Every couple of years, the tech media giants get together to hold a secret meeting. According to my sources, it takes place in a cave, deep underground, somewhere just east of Wagga Wagga. The main order of business is to choose the next technology that will be the death of Microsoft… this time for certain. Past appointees, in chronological order, include Netscape, Java, Linux and Google. And while all of these technologies have proved successful (by at least some measures), none have exactly sent Microsoft packing.
Now before you accuse me of being overly harsh and brainwashed by years inside Microsoft’s intergalactic headquarters, I’m not down on “Web 2.0” (other than the name), nor do I consider Office infallible. When the first AJAX version of Outlook Web Access came out (years before the AJAX term was coined), I was impressed. When Google Maps first came out, I was blown away at the possibilities of the new kinds of apps which could now run within a web browser. And now that Virtual Earth / Windows Live Local has leapt further ahead, I no longer find the need to use Microsoft Streets & Trips, the traditional desktop-based mapping software that I used to use quite a lot.
Office has never been short on good competitors either. In the very old days, Word and Excel lagged far behind WordPerfect and Lotus 123 respectively. Even once Office got ahead in sales, the key competitors such as SmartSuite and PerfectOffice were never very far behind in terms of functionality. And while I’ll admit I’ve never used it, I’ve heard that OpenOffice.org isn’t half bad, especially for the price. Yet none of these, even the newest, free-est alternative, have ever attracted much attention, compared to the new wave of web-based alternatives. Why? As far as I can tell, it’s because everyone’s attention is on what’s new and interesting, not what’s actually got the goods to deliver.
Of course, the current crop of these applications is just the first generation – and if they are (apparently) showing so much promise now, they can only get better in the future, right? Well, I’m sure they will get better, although I’m also pretty sure that there is a limit to the richness of user experience that AJAX has to offer, and that we’re not far off from reaching this barrier. But more to the point, even if web-based Office apps could offer a comparable user experience and set of features, why is this a better way? Are we more productive because we’re working in a browser and not some other window? Does this let us work on platforms where we don’t already have good desktop-based options? Do we really want to be dependent on an Internet connection to type up a document?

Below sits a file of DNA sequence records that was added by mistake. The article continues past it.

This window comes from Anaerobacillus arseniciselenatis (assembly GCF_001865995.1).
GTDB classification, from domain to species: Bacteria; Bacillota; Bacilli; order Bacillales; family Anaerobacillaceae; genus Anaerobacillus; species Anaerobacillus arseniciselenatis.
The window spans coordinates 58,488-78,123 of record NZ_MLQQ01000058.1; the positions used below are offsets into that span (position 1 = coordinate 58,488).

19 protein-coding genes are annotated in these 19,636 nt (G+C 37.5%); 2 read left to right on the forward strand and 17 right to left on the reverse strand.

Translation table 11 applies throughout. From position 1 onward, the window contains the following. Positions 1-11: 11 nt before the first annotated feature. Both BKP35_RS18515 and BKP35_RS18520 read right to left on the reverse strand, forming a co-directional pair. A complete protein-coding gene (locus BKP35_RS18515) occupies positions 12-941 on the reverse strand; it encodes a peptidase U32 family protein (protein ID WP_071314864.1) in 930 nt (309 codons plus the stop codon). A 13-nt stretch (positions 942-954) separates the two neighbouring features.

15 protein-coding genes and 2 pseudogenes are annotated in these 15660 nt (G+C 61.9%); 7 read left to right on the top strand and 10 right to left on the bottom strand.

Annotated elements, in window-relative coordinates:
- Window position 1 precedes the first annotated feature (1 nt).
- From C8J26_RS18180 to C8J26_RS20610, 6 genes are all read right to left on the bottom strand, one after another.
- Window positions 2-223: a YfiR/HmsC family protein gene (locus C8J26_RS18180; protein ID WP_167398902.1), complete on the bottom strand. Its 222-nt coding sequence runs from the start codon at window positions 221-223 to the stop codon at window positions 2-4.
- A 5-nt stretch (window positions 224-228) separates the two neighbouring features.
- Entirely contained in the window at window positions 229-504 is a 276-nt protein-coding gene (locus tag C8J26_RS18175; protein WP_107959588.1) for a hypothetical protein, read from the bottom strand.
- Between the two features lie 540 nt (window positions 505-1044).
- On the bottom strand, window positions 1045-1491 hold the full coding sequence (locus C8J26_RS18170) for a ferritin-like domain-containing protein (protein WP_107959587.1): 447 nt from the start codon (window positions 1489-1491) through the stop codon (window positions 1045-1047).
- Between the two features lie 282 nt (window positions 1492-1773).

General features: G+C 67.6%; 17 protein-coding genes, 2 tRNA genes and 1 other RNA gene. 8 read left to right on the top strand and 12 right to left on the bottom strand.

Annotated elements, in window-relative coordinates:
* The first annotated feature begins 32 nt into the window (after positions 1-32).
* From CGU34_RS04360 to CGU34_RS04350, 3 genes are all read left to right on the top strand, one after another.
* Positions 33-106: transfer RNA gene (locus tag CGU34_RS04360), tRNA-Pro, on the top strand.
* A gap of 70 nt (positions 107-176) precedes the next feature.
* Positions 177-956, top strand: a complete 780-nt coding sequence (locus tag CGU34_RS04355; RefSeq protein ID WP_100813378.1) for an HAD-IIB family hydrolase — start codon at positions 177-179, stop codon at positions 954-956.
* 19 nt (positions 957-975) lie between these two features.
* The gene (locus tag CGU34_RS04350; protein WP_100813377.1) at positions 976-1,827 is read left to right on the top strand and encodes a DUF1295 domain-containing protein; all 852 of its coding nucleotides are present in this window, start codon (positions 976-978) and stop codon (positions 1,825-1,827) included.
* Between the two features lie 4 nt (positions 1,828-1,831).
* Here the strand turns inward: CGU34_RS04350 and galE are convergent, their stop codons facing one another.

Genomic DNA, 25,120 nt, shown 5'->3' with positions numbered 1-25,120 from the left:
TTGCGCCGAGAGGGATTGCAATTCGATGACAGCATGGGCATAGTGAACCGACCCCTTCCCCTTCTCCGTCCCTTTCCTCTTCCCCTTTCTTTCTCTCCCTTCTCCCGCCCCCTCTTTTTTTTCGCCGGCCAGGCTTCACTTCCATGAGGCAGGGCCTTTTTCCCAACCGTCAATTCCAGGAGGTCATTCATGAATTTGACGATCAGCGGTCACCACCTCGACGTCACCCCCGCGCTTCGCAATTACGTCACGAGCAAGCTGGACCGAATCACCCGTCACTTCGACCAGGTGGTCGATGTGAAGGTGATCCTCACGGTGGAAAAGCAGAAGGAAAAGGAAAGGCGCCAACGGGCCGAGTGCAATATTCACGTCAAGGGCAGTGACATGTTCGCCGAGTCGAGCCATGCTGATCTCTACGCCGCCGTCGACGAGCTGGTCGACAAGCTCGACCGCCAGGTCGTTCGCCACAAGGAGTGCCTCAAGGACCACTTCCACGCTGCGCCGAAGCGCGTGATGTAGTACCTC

One topic that comes up pretty often in reviews of web-based Office apps is collaboration features. I’ll admit I’ve always been pretty underwhelmed by the collaboration capabilities within Microsoft Office (although the new features in Sharepoint are a step in the right direction), and that some of the “Office 2.0” startups are trying some interesting things. However I don’t see why these features are limited to, or even better on, web-based apps over desktop equivalents. If you think about the tools that people most commonly use to collaborate, such as e-mail clients, instant messaging and meeting services, the overwhelming majority are not web-based. This doesn’t mean there aren’t good web sites that help with collaboration, but they certainly aren’t the only way.
Anyway, in the long term I know it doesn’t matter, as in a couple of years the elders will gather once more in their cave and choose the next big thing. I really hope they will make a better choice next time, although my informant tells me they are already leaning heavily towards the wireless washing machine. But in the meantime, I for one will be happy to see the Emperor’s new web-based Office suite for what it really is.